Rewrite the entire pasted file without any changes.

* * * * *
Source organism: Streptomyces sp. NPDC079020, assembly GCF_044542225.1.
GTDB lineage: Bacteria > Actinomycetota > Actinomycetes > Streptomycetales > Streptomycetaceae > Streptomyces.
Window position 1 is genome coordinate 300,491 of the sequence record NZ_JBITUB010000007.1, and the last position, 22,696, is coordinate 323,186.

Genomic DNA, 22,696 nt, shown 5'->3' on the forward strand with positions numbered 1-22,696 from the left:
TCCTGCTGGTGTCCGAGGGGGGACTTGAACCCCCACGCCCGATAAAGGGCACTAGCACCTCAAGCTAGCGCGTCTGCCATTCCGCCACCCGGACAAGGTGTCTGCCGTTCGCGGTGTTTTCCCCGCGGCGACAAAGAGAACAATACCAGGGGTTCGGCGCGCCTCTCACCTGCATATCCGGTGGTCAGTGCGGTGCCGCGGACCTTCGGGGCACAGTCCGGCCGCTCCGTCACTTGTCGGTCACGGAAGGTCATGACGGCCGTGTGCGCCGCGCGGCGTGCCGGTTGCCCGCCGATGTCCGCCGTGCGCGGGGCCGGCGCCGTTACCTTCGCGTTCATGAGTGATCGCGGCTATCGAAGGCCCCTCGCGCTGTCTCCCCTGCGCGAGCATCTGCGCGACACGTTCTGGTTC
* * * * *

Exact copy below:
Source organism: Streptomyces sp. NPDC079020, assembly GCF_044542225.1.
GTDB lineage: Bacteria > Actinomycetota > Actinomycetes > Streptomycetales > Streptomycetaceae > Streptomyces.
Window position 1 is genome coordinate 300,491 of the sequence record NZ_JBITUB010000007.1, and the last position, 22,696, is coordinate 323,186.

Genomic DNA, 22,696 nt, shown 5'->3' on the forward strand with positions numbered 1-22,696 from the left:
TCCTGCTGGTGTCCGAGGGGGGACTTGAACCCCCACGCCCGATAAAGGGCACTAGCACCTCAAGCTAGCGCGTCTGCCATTCCGCCACCCGGACAAGGTGTCTGCCGTTCGCGGTGTTTTCCCCGCGGCGACAAAGAGAACAATACCAGGGGTTCGGCGCGCCTCTCACCTGCATATCCGGTGGTCAGTGCGGTGCCGCGGACCTTCGGGGCACAGTCCGGCCGCTCCGTCACTTGTCGGTCACGGAAGGTCATGACGGCCGTGTGCGCCGCGCGGCGTGCCGGTTGCCCGCCGATGTCCGCCGTGCGCGGGGCCGGCGCCGTTACCTTCGCGTTCATGAGTGATCGCGGCTATCGAAGGCCCCTCGCGCTGTCTCCCCTGCGCGAGCATCTGCGCGACACGTTCTGGTTC